- Source: interpol.int
INTERPOL and the United Nations Office on Drugs and Crime (UNODC) have launched Project Turquesa to combat migrant smuggling and human trafficking in the Americas. The project aims to address the lack of reliable data and enhance cooperation between investigators and prosecutors in tackling these crimes. It will provide research, training, and technical support to improve understanding, build capacity, and foster cooperation among law enforcement agencies and prosecutors in Latin American and Caribbean countries. Treliant can support clients in their fight against human trafficking by assisting them in developing and enhancing their anti-human trafficking programs. This includes conducting risk assessments, designing and implementing policies and procedures, training employees on identifying and reporting suspicious activities, and providing ongoing monitoring and compliance support to meet regulatory requirements.
Project Turquesa, a joint initiative by INTERPOL and the UNODC, was launched to combat the pervasive issues of human trafficking and migrant smuggling in the Americas. These crimes generate significant profits for organized crime groups, with Latin American and Caribbean countries being the primary focus of their operations in the region. Building upon the successful models of previous INTERPOL-led operations, the initiative places particular emphasis on gender considerations and the protection of rights for smuggled migrants and trafficking victims. It also aims to address the challenges posed by limited reliable data and the lack of cooperation between investigators and prosecutors. By providing research, operational and strategic analysis, training, and technical support, Project Turquesa aims to enhance understanding, capacity, and collaboration among law enforcement agencies and prosecutors in the targeted regions. The ultimate goal is to create a coordinated, global response to these transnational crimes and to safeguard vulnerable communities.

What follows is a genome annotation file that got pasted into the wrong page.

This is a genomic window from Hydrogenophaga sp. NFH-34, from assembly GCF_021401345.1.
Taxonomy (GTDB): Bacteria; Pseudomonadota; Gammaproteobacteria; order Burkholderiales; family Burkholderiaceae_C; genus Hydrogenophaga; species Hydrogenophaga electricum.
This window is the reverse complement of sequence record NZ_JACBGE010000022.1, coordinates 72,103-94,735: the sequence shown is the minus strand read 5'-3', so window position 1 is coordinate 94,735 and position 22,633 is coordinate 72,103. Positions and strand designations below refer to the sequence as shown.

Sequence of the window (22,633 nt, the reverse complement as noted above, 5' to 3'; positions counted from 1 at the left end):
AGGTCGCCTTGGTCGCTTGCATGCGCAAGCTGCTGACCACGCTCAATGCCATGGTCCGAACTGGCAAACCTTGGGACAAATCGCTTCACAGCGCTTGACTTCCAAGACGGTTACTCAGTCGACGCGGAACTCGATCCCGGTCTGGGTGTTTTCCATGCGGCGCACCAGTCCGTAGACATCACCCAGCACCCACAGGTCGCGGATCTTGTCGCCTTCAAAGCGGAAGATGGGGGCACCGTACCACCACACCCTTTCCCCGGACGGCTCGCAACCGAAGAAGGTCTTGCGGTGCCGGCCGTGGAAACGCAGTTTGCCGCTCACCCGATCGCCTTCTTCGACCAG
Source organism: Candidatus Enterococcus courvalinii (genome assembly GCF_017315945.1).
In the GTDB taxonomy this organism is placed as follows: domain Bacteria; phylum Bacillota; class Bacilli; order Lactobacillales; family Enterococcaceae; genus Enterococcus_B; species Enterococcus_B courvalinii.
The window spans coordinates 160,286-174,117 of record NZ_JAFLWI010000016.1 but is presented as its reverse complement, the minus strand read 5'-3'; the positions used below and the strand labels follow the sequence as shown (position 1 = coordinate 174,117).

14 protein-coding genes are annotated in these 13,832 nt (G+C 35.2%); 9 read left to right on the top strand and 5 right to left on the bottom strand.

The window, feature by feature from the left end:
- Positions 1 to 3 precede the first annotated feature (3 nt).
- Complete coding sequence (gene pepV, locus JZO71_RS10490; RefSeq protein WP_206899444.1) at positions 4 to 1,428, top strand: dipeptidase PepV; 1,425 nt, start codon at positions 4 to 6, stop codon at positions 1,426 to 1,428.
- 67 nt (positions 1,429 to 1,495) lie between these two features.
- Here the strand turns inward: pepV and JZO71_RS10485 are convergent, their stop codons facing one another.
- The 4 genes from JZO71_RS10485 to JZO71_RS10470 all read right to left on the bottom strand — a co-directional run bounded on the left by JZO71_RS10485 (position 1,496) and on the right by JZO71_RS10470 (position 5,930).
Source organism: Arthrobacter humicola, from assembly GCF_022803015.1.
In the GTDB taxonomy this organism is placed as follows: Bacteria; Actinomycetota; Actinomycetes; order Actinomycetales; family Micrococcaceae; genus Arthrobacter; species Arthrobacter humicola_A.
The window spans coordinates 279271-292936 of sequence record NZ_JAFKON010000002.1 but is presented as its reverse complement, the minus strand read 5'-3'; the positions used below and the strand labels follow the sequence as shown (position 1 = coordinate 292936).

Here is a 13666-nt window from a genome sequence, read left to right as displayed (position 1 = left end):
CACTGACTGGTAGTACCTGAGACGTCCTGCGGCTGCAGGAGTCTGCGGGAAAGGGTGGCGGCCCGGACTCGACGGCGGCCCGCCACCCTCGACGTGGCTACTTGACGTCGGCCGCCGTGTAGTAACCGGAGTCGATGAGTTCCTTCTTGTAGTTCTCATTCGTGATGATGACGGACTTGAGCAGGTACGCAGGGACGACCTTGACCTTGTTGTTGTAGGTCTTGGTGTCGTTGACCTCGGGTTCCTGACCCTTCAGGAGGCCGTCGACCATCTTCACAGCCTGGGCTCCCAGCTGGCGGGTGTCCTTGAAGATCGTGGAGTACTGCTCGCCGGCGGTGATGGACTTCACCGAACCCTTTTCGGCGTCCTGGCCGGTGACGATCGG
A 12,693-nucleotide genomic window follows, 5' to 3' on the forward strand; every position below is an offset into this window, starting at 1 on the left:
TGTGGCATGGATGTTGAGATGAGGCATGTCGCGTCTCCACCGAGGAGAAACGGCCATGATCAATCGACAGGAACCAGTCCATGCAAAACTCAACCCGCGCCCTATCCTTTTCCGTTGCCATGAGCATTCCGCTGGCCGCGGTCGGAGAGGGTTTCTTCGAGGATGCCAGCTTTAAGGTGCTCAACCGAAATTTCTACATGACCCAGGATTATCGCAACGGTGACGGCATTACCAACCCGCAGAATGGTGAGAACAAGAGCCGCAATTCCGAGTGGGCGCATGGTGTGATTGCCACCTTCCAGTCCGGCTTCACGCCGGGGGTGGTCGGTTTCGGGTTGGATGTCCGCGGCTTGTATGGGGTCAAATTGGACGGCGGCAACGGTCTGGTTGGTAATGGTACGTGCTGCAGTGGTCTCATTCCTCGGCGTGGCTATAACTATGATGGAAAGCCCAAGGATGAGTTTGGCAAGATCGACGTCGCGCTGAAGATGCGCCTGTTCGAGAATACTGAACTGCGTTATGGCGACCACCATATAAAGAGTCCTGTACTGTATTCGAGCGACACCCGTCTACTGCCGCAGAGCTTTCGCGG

Human Trafficking Risks for Financial Institutions:
- Legal Risk: sanctions, fines, and even criminal charges are common punishments for involvement, negligence, or complicity in human trafficking
- Reputational Risk: unethical business practices harm your company’s brand via negative news
- Regulatory Risk: without supply chain transparency, it is difficult to demonstrate compliance to regulators
Common Signs of Exploitation in Trafficked Individuals:
- Acts under instruction or coercion, displaying lack of autonomy.
- Shows signs of physical or psychological abuse, including low self-esteem, anxiety, bruises, or untreated medical conditions.
- Exhibits signs of bonded debt or wage deductions.
- Limited or no contact with family or loved ones.
- Distrustful of authorities.
- Threats against themselves or family members.
- Lacks possession of personal legal documents.
To maintain general adherence to various regulations, companies should:
- Implement policies aimed at preventing human trafficking.
- Conduct comprehensive training and awareness programs.
- Maintain ongoing monitoring to identify trafficking risks.
- Obtain compliance certifications from suppliers and vendors to ensure adherence to anti-trafficking standards.
- Establish and sustain a helpline for reporting instances of trafficking.
For more information, please consult the US State Department’s 2023 Trafficking in Persons Report
This Takeaway was authored by Richard Lee